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Frozen Lands

   2022    Nature
In the far north of our planet lies the largest land habitat on earth, home to snow-covered forests and the icy open tundra. These are lands of extremes that push animals to their limits: in winter they are so cold that much of the ground has remained frozen since the last ice age. To stand any chance of survival, animals must adapt in extreme ways: here a super pack of wolves, 25 strong, has come together to take on the only large prey available to them in winter, American bison.
On the featureless tundra, an Arctic fox must strike a living alone. She is a wanderer and will roam many hundreds of miles searching for tiny lemmings, hidden deep underground. The only way to reach them is with a head dive. In the remote far east of Russia, a rare Amur leopard prowls the seemingly empty, snow-covered forest. With little prey available, it must use its ingenuity to find a meal. It follows crows in the hope of finding carrion, but it must not stay long, for it shares the forest with a far larger but equally hungry big cat, the Siberian tiger.
As spring arrives, the forests begin to thaw and life returns. Beneath the ground, a nest of tiny painted turtle hatchlings now emerge, having remained frozen in a state of suspended animation throughout winter. To the north, it is a further month before the sun’s warmth baths the frozen ground of the tundra. Tucked away underground lies a tiny snow queen – a Lapland bumble bee. She is the sole survivor of her colony - the rest perished in the winter freeze - but her larger size, her furry body and antifreeze in her blood have allowed her to survive. Now she is in a hurry. She must feed herself and raise a brood in the brief window of summer while the flowers are in bloom.
Snowy owls also use the open tundra to breed: one pair have raised a nest full of fluffy chicks. With 24-hour daylight in which to hunt, the dedicated parents bring back meal after meal for their ever-growing brood. But one day, they return to find the nest empty.
Today, the biggest challenge in the tundra is climate change. Warming summers are melting the permafrost deep within the soil, causing the ground to thaw and, in places, the land to collapse. These changes are impacting the animals too. Caribou arrive in herds of 200,000 individuals to raise their calves in the rich pastures, but warming means mosquitos emerge sooner and bother the calves before they have had a chance to gain strength. The parents drive their young to cooler, mosquito-free land, but to get there they must cross rivers running with increased meltwater and escape hungry grizzly bears. They, like much of the tundra's wildlife, are adapted to live in the extremes - but the challenge of today’s warming climate could be one extreme too many.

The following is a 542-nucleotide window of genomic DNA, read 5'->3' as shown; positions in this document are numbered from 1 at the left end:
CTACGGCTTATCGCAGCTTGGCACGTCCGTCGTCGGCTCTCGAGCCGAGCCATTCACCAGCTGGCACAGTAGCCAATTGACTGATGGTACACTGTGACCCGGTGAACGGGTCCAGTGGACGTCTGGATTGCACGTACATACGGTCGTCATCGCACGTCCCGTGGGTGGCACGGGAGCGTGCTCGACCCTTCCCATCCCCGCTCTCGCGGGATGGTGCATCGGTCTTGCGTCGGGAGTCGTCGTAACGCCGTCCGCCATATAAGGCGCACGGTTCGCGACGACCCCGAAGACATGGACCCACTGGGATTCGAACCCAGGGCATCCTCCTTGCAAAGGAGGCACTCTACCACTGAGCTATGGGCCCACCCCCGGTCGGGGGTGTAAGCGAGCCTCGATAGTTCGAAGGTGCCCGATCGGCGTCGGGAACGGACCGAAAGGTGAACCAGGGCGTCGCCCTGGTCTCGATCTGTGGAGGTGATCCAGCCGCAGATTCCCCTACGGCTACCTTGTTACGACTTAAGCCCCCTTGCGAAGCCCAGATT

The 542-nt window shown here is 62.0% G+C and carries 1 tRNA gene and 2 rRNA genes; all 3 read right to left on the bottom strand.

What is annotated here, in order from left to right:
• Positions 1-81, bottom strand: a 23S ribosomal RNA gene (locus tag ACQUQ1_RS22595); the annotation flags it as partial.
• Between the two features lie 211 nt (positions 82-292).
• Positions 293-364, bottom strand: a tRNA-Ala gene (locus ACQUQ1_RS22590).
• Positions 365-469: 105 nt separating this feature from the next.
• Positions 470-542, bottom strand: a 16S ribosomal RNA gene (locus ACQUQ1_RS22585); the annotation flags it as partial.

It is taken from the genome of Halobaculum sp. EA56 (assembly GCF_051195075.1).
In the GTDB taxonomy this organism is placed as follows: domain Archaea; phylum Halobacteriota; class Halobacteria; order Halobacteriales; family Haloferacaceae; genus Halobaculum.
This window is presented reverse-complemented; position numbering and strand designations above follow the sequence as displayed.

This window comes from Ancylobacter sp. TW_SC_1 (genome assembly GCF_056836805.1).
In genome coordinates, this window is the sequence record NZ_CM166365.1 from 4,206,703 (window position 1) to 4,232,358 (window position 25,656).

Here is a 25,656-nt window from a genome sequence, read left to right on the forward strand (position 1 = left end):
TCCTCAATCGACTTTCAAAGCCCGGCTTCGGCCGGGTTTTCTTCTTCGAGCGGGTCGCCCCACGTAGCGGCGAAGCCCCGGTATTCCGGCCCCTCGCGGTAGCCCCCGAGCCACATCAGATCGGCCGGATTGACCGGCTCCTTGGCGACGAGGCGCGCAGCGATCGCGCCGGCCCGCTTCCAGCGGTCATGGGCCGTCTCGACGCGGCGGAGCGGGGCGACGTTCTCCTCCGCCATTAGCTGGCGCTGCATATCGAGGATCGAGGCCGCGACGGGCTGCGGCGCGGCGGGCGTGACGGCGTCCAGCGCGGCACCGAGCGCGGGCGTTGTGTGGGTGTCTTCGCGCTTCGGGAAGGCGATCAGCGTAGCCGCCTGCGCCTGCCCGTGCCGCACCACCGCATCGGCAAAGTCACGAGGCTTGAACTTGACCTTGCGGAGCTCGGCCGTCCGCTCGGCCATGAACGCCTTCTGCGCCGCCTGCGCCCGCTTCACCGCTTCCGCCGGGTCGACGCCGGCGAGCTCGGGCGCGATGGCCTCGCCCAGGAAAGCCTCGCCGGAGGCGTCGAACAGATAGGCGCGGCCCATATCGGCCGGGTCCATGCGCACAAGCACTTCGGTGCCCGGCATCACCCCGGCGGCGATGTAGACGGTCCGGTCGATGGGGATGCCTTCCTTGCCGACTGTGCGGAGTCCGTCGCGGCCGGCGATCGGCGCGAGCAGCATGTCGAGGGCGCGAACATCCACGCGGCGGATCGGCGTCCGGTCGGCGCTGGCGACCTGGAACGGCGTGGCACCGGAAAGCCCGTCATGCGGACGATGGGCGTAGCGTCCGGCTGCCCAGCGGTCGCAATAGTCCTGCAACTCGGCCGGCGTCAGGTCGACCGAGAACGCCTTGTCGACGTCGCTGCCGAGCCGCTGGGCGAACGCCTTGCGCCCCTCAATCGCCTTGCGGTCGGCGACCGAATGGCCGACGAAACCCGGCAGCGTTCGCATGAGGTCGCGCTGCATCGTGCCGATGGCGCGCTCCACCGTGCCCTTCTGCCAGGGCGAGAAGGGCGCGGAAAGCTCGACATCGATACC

Series: Frozen Planet II

Our Frozen Planet

   2022    Nature
Our frozen planet is changing. In this final episode, we meet the scientists and people dedicating their lives to understanding what these changes mean, not just for the animals and people who live there, but for the world as a whole.
Our journey begins in the Arctic, where every summer huge quantities of ice calve from the edges of Greenland’s melting glaciers. On top of the ice cap itself, glaciologist Alun Hubbard descends into a moulin to try to understand the mechanisms that are driving this historic loss of ice.
Elsewhere in the Arctic, it’s not just land ice that is disappearing. In the Gulf of St Lawrence, Canada, biologists are trying to find out how the loss of sea ice will impact the lives of baby harps. In Arctic Russia, with the loss of summer sea ice, more and more polar bears are arriving on the island of Wrangel. Here, a local ranger and scientists are braving the hungry bears to assess their future survival.
Loss of sea ice impacts not just wildlife but people too. In the remote community of Qaanaaq, Greenland, local Inuit hunters are finding the ice too dangerous to travel and hunt on, risking their traditional way of life. And these changes happening in the Arctic have the potential to affect people far beyond. On Alaska’s open tundra, bubbling lakes hint at the gases being released from the previously frozen soil, including the potent greenhouse gas methane.
There is one place where the full scale of a melting Arctic can be best witnessed - from space. Based in the International Space Station, astronaut Jessica Meir looks down at forest fires across Europe and reflects how our changing weather patterns are interconnected.
Rapid ice loss is also happening across the high mountains of the planet’s continents. Glaciologist Hamish Pritchard uses a sophisticated helicopter-strung radar system to try to quantify how much ice is left in the previously uncharted glaciers of the Himalayas. It’s important as, downstream, some 1.2 billion people rely on glacial meltwater as their primary source of fresh water.
Finally, in Antarctica, we meet Bill Fraser, who has dedicated 45 years of his life to studying the Adelie penguin. Over this period, he has witnessed changes in weather conditions and the extinction of entire colonies. These ‘canaries in the coal mine’ are a sign that all is not well, even in the remotest place on earth. And changes here have the potential to affect all of us, so an international group of scientists is on an urgent mission to assess the stability of a huge body of ice known as the Thwaites ice shelf. If this plug of ice melts and slips into the ocean, it will raise global sea levels, impacting coastal communities across the planet.
The unprecedented changes our scientists are witnessing may be profound, but there is hope that, through a combination of technology and willpower, there is still time to save what remains of our frozen planet.
Series: Frozen Planet II
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